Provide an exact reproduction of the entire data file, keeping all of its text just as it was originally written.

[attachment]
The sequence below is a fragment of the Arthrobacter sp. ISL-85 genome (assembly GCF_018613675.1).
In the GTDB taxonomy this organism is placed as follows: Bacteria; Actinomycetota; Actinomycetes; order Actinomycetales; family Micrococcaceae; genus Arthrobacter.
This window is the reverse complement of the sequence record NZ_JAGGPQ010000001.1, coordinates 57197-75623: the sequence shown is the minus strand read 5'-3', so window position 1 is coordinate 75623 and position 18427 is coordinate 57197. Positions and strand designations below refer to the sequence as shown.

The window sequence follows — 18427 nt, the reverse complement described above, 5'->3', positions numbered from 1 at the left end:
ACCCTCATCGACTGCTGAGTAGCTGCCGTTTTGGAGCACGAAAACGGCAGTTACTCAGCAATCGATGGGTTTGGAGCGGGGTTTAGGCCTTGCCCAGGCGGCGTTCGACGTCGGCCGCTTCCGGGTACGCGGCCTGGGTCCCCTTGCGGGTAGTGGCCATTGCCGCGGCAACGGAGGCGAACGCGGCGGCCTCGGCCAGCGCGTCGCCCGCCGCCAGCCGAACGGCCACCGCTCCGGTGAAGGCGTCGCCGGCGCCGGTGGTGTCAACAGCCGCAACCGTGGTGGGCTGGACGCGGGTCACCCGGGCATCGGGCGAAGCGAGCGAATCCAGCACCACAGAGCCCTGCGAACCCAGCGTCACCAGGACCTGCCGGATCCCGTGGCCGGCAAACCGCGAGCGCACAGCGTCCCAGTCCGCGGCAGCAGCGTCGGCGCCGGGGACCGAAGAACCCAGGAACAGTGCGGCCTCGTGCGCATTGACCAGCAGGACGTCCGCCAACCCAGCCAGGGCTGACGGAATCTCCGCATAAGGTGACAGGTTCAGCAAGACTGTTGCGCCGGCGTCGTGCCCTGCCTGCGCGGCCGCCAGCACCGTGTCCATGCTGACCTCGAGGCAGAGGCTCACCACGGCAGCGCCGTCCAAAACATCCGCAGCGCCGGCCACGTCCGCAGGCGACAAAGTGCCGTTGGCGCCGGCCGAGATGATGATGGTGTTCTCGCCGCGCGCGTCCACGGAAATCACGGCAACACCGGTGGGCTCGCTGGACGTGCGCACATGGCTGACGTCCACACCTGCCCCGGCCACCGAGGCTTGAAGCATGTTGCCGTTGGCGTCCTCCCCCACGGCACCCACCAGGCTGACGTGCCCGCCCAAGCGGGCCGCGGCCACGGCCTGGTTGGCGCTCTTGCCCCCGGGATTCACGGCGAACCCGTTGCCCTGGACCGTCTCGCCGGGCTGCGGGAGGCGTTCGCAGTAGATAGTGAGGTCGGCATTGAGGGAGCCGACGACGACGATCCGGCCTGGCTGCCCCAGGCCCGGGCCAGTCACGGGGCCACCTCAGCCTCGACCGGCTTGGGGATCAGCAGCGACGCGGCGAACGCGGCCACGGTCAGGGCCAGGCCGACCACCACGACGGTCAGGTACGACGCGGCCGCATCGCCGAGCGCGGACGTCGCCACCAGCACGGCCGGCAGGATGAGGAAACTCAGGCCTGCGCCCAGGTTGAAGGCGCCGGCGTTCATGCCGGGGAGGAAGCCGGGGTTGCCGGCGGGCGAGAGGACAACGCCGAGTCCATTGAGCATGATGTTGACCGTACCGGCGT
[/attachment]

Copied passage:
The sequence below is a fragment of the Arthrobacter sp. ISL-85 genome (assembly GCF_018613675.1).
In the GTDB taxonomy this organism is placed as follows: Bacteria; Actinomycetota; Actinomycetes; order Actinomycetales; family Micrococcaceae; genus Arthrobacter.
This window is the reverse complement of the sequence record NZ_JAGGPQ010000001.1, coordinates 57197-75623: the sequence shown is the minus strand read 5'-3', so window position 1 is coordinate 75623 and position 18427 is coordinate 57197. Positions and strand designations below refer to the sequence as shown.

The window sequence follows — 18427 nt, the reverse complement described above, 5'->3', positions numbered from 1 at the left end:
ACCCTCATCGACTGCTGAGTAGCTGCCGTTTTGGAGCACGAAAACGGCAGTTACTCAGCAATCGATGGGTTTGGAGCGGGGTTTAGGCCTTGCCCAGGCGGCGTTCGACGTCGGCCGCTTCCGGGTACGCGGCCTGGGTCCCCTTGCGGGTAGTGGCCATTGCCGCGGCAACGGAGGCGAACGCGGCGGCCTCGGCCAGCGCGTCGCCCGCCGCCAGCCGAACGGCCACCGCTCCGGTGAAGGCGTCGCCGGCGCCGGTGGTGTCAACAGCCGCAACCGTGGTGGGCTGGACGCGGGTCACCCGGGCATCGGGCGAAGCGAGCGAATCCAGCACCACAGAGCCCTGCGAACCCAGCGTCACCAGGACCTGCCGGATCCCGTGGCCGGCAAACCGCGAGCGCACAGCGTCCCAGTCCGCGGCAGCAGCGTCGGCGCCGGGGACCGAAGAACCCAGGAACAGTGCGGCCTCGTGCGCATTGACCAGCAGGACGTCCGCCAACCCAGCCAGGGCTGACGGAATCTCCGCATAAGGTGACAGGTTCAGCAAGACTGTTGCGCCGGCGTCGTGCCCTGCCTGCGCGGCCGCCAGCACCGTGTCCATGCTGACCTCGAGGCAGAGGCTCACCACGGCAGCGCCGTCCAAAACATCCGCAGCGCCGGCCACGTCCGCAGGCGACAAAGTGCCGTTGGCGCCGGCCGAGATGATGATGGTGTTCTCGCCGCGCGCGTCCACGGAAATCACGGCAACACCGGTGGGCTCGCTGGACGTGCGCACATGGCTGACGTCCACACCTGCCCCGGCCACCGAGGCTTGAAGCATGTTGCCGTTGGCGTCCTCCCCCACGGCACCCACCAGGCTGACGTGCCCGCCCAAGCGGGCCGCGGCCACGGCCTGGTTGGCGCTCTTGCCCCCGGGATTCACGGCGAACCCGTTGCCCTGGACCGTCTCGCCGGGCTGCGGGAGGCGTTCGCAGTAGATAGTGAGGTCGGCATTGAGGGAGCCGACGACGACGATCCGGCCTGGCTGCCCCAGGCCCGGGCCAGTCACGGGGCCACCTCAGCCTCGACCGGCTTGGGGATCAGCAGCGACGCGGCGAACGCGGCCACGGTCAGGGCCAGGCCGACCACCACGACGGTCAGGTACGACGCGGCCGCATCGCCGAGCGCGGACGTCGCCACCAGCACGGCCGGCAGGATGAGGAAACTCAGGCCTGCGCCCAGGTTGAAGGCGCCGGCGTTCATGCCGGGGAGGAAGCCGGGGTTGCCGGCGGGCGAGAGGACAACGCCGAGTCCATTGAGCATGATGTTGACCGTACCGGCGT